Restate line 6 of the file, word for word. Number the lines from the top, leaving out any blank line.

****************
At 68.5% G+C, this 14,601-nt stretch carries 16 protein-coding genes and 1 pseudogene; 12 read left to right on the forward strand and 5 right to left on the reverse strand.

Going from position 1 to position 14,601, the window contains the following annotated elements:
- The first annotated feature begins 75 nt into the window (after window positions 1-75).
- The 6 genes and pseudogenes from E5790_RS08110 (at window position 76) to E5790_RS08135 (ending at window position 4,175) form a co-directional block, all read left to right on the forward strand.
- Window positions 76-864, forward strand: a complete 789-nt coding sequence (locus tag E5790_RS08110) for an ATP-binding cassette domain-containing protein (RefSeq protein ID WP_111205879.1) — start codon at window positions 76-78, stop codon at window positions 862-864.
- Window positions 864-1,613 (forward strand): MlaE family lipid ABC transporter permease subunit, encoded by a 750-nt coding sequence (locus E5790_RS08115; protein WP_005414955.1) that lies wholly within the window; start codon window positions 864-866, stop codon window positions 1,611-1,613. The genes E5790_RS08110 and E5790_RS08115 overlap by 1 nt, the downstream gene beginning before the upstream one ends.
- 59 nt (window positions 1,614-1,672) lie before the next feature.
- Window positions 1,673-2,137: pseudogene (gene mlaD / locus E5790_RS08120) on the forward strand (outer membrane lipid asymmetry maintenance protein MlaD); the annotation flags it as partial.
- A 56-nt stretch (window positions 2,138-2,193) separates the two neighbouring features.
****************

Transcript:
- Window positions 864-1,613 (forward strand): MlaE family lipid ABC transporter permease subunit, encoded by a 750-nt coding sequence (locus E5790_RS08115; protein WP_005414955.1) that lies wholly within the window; start codon window positions 864-866, stop codon window positions 1,611-1,613. The genes E5790_RS08110 and E5790_RS08115 overlap by 1 nt, the downstream gene beginning before the upstream one ends.